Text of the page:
Wednesday, August 20, 2014
Inquirer Daily News

Anquan Boldin update and other wide receiver stuff

For those of you fantasizing about Anquan Boldin playing for the Eagles next season, we bring you the latest in the saga of the talented Arizona Cardinals wide receiver:

Anquan Boldin update and other wide receiver stuff

For those of you fantasizing about Anquan Boldin playing for the Eagles next season, we bring you the latest in the saga of the talented Arizona Cardinals wide receiver:

First, there was the e-mail sent to NFL teams by Anquan’s greasy agent, Drew Rosenhaus, announcing that Boldin and two other wide receiver clients of his – Plaxico Burress and Chad Johnson – were for sale, even though that came as news to their teams.
Then, late last week, Rosenhaus talked to Cardinals general manager Rod Graves and told him that Anquan had softened the I-want-out-of-the-desert stance he’s had since last summer, and would be willing to sign a contract extension with the Cards if the money was right.

Then, Boldin went on a Phoenix talk-radio show Friday and said there was a deadline that went with his willingness to sign an extension – Tuesday. This Tuesday. If the Cards didn’t fax Drewie an extension proposal by then, he would return to his I-want-out stance.
Well, Graves, who is here in Indianapolis at the NFL scouting combine, didn’t sound like a guy who was going to be sending Drewie anything by Tuesday, except possibly a bag of doggie doo-doo.

"Our position with Anquan is still as it’s always been,’’ Graves said Saturday. "We respect Anquan’s abilities. We feel like he is one of the best players in the National Football League. He’s certainly a core player of ours. As we’ve stated publicly, we’d like to extend him when the best window of opportunity comes.’’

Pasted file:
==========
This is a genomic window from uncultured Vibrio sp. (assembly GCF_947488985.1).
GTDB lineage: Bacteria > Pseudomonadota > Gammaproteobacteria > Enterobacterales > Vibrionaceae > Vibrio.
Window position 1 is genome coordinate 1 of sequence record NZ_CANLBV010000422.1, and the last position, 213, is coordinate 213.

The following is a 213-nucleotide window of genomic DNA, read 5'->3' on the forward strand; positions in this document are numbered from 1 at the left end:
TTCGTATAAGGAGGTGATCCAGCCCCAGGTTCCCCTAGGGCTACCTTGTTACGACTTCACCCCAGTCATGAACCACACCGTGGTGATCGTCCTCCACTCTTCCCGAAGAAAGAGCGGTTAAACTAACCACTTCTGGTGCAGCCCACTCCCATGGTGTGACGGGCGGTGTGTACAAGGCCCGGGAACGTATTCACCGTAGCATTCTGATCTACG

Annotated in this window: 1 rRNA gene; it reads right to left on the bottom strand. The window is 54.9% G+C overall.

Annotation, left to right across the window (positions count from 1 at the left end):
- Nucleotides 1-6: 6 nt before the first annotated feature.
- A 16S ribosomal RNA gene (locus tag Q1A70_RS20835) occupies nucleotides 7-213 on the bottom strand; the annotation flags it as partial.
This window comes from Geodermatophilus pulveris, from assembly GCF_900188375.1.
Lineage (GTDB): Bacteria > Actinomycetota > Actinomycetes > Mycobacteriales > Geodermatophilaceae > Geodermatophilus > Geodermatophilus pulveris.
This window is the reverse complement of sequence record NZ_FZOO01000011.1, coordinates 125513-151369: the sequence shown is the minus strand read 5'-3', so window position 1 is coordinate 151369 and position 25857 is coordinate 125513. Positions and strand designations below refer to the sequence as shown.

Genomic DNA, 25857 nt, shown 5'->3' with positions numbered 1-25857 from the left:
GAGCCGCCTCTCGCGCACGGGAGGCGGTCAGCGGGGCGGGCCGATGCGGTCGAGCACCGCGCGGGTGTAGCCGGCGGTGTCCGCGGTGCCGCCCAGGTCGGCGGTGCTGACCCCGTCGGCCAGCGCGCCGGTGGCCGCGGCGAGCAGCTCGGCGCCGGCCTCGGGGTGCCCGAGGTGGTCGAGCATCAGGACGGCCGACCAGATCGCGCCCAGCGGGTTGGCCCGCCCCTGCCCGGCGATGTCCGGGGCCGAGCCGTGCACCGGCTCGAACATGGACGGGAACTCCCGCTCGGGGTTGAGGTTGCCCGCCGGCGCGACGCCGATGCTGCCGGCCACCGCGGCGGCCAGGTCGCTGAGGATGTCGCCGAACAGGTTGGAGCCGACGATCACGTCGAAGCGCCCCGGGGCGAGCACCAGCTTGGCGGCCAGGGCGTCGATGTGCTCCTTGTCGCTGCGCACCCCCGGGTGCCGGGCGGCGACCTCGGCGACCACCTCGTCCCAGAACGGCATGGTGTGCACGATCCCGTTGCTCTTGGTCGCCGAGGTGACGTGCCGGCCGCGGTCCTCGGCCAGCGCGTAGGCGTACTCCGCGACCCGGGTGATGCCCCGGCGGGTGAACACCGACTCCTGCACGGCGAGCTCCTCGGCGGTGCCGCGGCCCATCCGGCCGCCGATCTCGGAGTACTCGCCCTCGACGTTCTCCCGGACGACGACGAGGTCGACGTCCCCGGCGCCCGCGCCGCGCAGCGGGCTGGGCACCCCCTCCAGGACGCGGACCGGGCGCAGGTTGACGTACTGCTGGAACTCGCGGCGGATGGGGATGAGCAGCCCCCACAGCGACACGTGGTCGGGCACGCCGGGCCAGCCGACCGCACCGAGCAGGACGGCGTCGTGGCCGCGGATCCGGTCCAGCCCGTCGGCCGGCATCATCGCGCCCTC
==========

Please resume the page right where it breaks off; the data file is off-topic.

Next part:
But Graves made it clear there is no urgency to get a new deal done with Boldin, who still has two years left on his current deal.
"Right now, we have players whose contracts are due to expire,’’ he said. "We have others with 1 year left on their contract. Anquan has 2 years left on his contract. We understand how he feels and we’re taking all of that into consideration. And hopefully, we’ll address it over time."

So, now Drewie will do what Drewie does best -- persuade his client to say as many nasty things as he can about his current employer until they finally get fed up with him and agree to trade him. But that probably won’t be for a while yet. So, you can stop fantasizing about Boldin in midnight green until at least mid-April.

On another note, as obsessed as many of you are about the Eagles getting the ever-popular "No. 1" wide receiver, the news that the draft’s best pass-catcher, Michael Crabtree, has a slight stress fracture in his left foot no doubt has you wondering whether the injury, which is going to require surgery and won’t allow him to run for scouts before the draft, might cause him to slide down into the Eagles’ first-round neighborhood. Well, wonder no more. It won’t.

Crabtree, who measured at just 6-1 at the combine rather than the 6-3 he was listed as, was expected to be a top 10 pick before the discovery of the foot injury and still will be a top 10 pick, league personnel people said. Last year, running back Jonathan Stewart had to have surgery for the very same injury prior to the draft, and still was selected with the 13th pick by the Carolina Panthers.

The discovery that he’s shorter than teams thought also won’t have a negative effect on his draft stock because he’s got long, long arms that offset those lost 2 inches.

Many people have compared Crabtree to Cardinals wide receiver Larry Fitzgerald because of his amazing body control and ability to catch the ball at its highest point.

"The Crabtree comparison to Fitzgerald is a very interesting one," said NFL Network draft analyst Mike Mayock. "When Fitzgerald came out, the people that didn’t like him – and they probably won’t admit who they are right now – but the people that didn’t like him said, `Oh, he can’t run. He can’t separate.’ But his ball skills were so dominating. His ability to elevate and catch was so great.

"The biggest different between Fitzgerald and Crabtree is that Larry Fitzgerald was clean off the field. One hundred percent clean. He was a smart kid. Crabtree has to prove he’s that. Because with a top 10 pick, the worst thing you can do is throw it away on a non-productive guy."

Paul Domowitch Daily News NFL Columnist
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Les Bowen Daily News Staff Writer
Paul Domowitch Daily News NFL Columnist
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